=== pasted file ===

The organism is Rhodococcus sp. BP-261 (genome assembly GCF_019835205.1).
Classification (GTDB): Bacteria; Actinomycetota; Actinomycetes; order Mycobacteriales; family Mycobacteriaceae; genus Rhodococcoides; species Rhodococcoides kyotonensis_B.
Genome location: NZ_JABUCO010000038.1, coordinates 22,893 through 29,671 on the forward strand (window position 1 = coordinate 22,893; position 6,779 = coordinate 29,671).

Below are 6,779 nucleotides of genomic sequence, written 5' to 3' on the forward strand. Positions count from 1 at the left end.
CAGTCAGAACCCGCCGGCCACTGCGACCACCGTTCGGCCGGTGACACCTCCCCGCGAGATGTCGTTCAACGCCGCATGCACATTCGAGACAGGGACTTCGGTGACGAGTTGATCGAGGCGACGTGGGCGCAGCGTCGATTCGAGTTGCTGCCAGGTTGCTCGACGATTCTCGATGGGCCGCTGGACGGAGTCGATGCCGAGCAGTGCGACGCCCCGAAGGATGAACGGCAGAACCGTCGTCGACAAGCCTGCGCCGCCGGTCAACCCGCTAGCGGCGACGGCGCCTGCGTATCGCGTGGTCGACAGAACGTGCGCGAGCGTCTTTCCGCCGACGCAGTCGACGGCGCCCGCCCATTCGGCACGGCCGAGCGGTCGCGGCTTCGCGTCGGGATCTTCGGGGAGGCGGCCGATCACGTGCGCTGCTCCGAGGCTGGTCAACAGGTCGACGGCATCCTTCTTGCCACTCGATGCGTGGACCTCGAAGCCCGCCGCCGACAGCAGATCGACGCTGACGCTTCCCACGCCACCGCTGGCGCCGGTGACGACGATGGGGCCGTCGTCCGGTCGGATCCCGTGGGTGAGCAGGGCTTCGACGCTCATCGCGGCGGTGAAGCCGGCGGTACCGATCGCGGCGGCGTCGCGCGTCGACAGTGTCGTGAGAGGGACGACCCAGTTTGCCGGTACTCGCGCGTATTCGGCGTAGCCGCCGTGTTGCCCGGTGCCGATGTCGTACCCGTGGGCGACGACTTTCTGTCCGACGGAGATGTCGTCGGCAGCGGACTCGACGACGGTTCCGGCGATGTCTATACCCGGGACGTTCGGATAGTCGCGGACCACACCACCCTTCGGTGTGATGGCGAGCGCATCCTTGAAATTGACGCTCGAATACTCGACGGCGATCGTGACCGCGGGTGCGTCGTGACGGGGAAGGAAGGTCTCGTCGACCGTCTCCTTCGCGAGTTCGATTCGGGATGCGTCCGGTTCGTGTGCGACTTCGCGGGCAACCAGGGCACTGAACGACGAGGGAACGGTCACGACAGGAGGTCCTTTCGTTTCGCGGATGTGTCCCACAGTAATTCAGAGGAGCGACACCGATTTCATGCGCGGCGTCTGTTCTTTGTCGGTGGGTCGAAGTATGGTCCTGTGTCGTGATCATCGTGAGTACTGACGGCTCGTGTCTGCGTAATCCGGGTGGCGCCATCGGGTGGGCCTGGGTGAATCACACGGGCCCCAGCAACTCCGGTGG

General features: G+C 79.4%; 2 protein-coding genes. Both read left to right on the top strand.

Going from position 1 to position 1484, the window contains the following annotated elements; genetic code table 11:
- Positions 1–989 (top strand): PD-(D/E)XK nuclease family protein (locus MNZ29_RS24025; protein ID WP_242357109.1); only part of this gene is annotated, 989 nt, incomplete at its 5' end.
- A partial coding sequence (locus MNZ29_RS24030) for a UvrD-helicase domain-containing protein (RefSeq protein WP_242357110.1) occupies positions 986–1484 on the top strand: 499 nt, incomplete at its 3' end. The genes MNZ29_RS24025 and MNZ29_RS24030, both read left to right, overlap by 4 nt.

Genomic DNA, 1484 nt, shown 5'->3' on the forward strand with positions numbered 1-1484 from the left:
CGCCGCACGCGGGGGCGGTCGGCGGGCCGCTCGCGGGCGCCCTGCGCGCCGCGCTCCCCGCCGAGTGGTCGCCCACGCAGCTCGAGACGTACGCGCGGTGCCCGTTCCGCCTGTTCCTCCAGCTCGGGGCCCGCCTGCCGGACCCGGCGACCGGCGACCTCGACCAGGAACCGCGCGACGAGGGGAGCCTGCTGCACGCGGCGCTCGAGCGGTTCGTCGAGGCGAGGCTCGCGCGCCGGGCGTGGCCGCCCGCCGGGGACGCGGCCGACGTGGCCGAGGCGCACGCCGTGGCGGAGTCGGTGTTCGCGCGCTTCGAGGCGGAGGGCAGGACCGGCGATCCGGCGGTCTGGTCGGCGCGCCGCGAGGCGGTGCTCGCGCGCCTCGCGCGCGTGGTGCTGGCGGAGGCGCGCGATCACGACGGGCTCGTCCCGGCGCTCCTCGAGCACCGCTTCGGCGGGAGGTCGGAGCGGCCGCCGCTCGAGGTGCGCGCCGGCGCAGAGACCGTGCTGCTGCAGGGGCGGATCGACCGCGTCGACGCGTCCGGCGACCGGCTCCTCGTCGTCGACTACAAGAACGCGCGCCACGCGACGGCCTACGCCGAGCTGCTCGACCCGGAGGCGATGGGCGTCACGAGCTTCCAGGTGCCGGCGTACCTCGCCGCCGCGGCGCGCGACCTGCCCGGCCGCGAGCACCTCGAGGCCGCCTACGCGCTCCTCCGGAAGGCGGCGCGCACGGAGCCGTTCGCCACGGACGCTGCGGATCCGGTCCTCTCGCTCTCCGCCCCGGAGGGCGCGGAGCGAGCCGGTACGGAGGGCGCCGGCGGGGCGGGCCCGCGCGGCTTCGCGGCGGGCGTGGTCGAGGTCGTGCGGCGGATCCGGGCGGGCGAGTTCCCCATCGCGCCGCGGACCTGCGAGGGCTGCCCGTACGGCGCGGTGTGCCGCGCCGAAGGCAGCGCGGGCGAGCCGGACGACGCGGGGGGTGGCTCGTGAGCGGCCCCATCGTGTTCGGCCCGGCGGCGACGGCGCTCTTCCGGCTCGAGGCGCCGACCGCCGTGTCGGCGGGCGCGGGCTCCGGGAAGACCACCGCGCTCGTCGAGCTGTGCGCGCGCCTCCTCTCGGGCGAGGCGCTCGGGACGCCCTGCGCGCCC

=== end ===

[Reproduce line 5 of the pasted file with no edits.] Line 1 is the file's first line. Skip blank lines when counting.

CAGTCAGAACCCGCCGGCCACTGCGACCACCGTTCGGCCGGTGACACCTCCCCGCGAGATGTCGTTCAACGCCGCATGCACATTCGAGACAGGGACTTCGGTGACGAGTTGATCGAGGCGACGTGGGCGCAGCGTCGATTCGAGTTGCTGCCAGGTTGCTCGACGATTCTCGATGGGCCGCTGGACGGAGTCGATGCCGAGCAGTGCGACGCCCCGAAGGATGAACGGCAGAACCGTCGTCGACAAGCCTGCGCCGCCGGTCAACCCGCTAGCGGCGACGGCGCCTGCGTATCGCGTGGTCGACAGAACGTGCGCGAGCGTCTTTCCGCCGACGCAGTCGACGGCGCCCGCCCATTCGGCACGGCCGAGCGGTCGCGGCTTCGCGTCGGGATCTTCGGGGAGGCGGCCGATCACGTGCGCTGCTCCGAGGCTGGTCAACAGGTCGACGGCATCCTTCTTGCCACTCGATGCGTGGACCTCGAAGCCCGCCGCCGACAGCAGATCGACGCTGACGCTTCCCACGCCACCGCTGGCGCCGGTGACGACGATGGGGCCGTCGTCCGGTCGGATCCCGTGGGTGAGCAGGGCTTCGACGCTCATCGCGGCGGTGAAGCCGGCGGTACCGATCGCGGCGGCGTCGCGCGTCGACAGTGTCGTGAGAGGGACGACCCAGTTTGCCGGTACTCGCGCGTATTCGGCGTAGCCGCCGTGTTGCCCGGTGCCGATGTCGTACCCGTGGGCGACGACTTTCTGTCCGACGGAGATGTCGTCGGCAGCGGACTCGACGACGGTTCCGGCGATGTCTATACCCGGGACGTTCGGATAGTCGCGGACCACACCACCCTTCGGTGTGATGGCGAGCGCATCCTTGAAATTGACGCTCGAATACTCGACGGCGATCGTGACCGCGGGTGCGTCGTGACGGGGAAGGAAGGTCTCGTCGACCGTCTCCTTCGCGAGTTCGATTCGGGATGCGTCCGGTTCGTGTGCGACTTCGCGGGCAACCAGGGCACTGAACGACGAGGGAACGGTCACGACAGGAGGTCCTTTCGTTTCGCGGATGTGTCCCACAGTAATTCAGAGGAGCGACACCGATTTCATGCGCGGCGTCTGTTCTTTGTCGGTGGGTCGAAGTATGGTCCTGTGTCGTGATCATCGTGAGTACTGACGGCTCGTGTCTGCGTAATCCGGGTGGCGCCATCGGGTGGGCCTGGGTGAATCACACGGGCCCCAGCAACTCCGGTGG